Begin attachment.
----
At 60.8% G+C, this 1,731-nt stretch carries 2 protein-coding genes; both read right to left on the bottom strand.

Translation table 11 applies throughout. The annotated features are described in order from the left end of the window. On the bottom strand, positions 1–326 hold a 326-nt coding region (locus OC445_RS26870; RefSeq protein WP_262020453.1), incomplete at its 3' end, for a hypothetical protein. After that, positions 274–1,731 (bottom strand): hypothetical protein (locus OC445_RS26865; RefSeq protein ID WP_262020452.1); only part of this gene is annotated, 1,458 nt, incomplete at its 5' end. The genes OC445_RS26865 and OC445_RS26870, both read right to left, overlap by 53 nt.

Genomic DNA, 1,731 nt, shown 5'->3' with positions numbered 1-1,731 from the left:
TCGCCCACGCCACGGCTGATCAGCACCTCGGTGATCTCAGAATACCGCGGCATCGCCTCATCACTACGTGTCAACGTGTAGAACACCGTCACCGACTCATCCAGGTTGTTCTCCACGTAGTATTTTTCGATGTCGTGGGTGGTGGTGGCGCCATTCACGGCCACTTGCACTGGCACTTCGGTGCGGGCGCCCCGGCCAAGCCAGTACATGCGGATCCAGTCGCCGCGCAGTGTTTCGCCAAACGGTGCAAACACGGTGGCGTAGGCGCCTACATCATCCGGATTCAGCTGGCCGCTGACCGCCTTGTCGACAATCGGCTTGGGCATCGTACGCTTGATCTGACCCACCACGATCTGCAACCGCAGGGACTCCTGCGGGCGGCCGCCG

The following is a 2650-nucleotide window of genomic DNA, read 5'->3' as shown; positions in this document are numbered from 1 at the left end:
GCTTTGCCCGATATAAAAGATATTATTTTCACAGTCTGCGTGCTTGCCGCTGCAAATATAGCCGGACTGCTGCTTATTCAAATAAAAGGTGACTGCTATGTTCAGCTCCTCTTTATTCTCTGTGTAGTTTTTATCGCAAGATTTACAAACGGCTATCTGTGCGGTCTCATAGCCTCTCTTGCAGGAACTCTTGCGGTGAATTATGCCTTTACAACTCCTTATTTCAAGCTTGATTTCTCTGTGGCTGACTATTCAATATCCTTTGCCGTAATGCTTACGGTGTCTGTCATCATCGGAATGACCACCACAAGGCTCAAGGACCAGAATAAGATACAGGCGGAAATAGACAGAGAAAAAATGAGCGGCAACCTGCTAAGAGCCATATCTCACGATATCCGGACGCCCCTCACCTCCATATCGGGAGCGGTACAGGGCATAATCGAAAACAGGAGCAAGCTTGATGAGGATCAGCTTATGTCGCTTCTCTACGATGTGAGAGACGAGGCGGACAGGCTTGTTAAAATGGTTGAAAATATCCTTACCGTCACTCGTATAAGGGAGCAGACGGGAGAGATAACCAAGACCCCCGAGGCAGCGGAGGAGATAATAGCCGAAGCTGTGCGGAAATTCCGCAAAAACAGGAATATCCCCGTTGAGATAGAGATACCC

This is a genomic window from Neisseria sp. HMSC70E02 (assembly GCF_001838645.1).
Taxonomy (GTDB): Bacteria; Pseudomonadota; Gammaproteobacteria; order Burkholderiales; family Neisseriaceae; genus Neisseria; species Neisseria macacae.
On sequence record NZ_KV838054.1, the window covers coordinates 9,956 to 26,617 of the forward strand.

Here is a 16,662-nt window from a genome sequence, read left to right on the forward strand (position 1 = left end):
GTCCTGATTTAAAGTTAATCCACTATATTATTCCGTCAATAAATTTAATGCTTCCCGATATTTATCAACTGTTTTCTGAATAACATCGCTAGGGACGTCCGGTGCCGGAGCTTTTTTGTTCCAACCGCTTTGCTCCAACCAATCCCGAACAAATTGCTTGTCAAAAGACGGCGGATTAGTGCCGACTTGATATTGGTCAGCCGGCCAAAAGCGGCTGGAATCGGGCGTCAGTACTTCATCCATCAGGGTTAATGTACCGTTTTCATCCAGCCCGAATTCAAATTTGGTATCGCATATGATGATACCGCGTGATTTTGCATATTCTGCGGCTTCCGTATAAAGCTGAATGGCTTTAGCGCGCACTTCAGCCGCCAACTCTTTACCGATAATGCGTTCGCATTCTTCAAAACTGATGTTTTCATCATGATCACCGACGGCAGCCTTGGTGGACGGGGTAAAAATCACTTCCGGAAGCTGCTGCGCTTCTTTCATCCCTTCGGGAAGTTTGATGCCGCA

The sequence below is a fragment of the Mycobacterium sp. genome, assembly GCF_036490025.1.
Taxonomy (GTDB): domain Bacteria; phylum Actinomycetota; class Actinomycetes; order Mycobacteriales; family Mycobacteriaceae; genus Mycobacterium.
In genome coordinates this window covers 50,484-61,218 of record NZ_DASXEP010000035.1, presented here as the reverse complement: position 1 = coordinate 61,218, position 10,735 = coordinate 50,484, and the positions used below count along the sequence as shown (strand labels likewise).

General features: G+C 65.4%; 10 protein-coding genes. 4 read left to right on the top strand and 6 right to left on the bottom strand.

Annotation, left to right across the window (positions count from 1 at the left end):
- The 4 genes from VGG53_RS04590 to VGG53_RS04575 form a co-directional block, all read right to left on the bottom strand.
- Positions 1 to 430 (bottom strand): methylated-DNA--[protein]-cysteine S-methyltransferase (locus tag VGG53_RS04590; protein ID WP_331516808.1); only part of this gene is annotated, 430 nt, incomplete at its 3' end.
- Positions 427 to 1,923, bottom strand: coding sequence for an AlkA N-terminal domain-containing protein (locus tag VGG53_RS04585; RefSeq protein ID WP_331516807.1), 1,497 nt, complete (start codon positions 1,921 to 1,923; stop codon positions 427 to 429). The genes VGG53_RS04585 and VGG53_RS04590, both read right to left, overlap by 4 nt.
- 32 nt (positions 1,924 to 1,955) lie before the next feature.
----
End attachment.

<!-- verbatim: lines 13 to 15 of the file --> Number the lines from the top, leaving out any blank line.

Taxonomy (GTDB): domain Bacteria; phylum Actinomycetota; class Actinomycetes; order Mycobacteriales; family Mycobacteriaceae; genus Mycobacterium.
In genome coordinates this window covers 50,484-61,218 of record NZ_DASXEP010000035.1, presented here as the reverse complement: position 1 = coordinate 61,218, position 10,735 = coordinate 50,484, and the positions used below count along the sequence as shown (strand labels likewise).

General features: G+C 65.4%; 10 protein-coding genes. 4 read left to right on the top strand and 6 right to left on the bottom strand.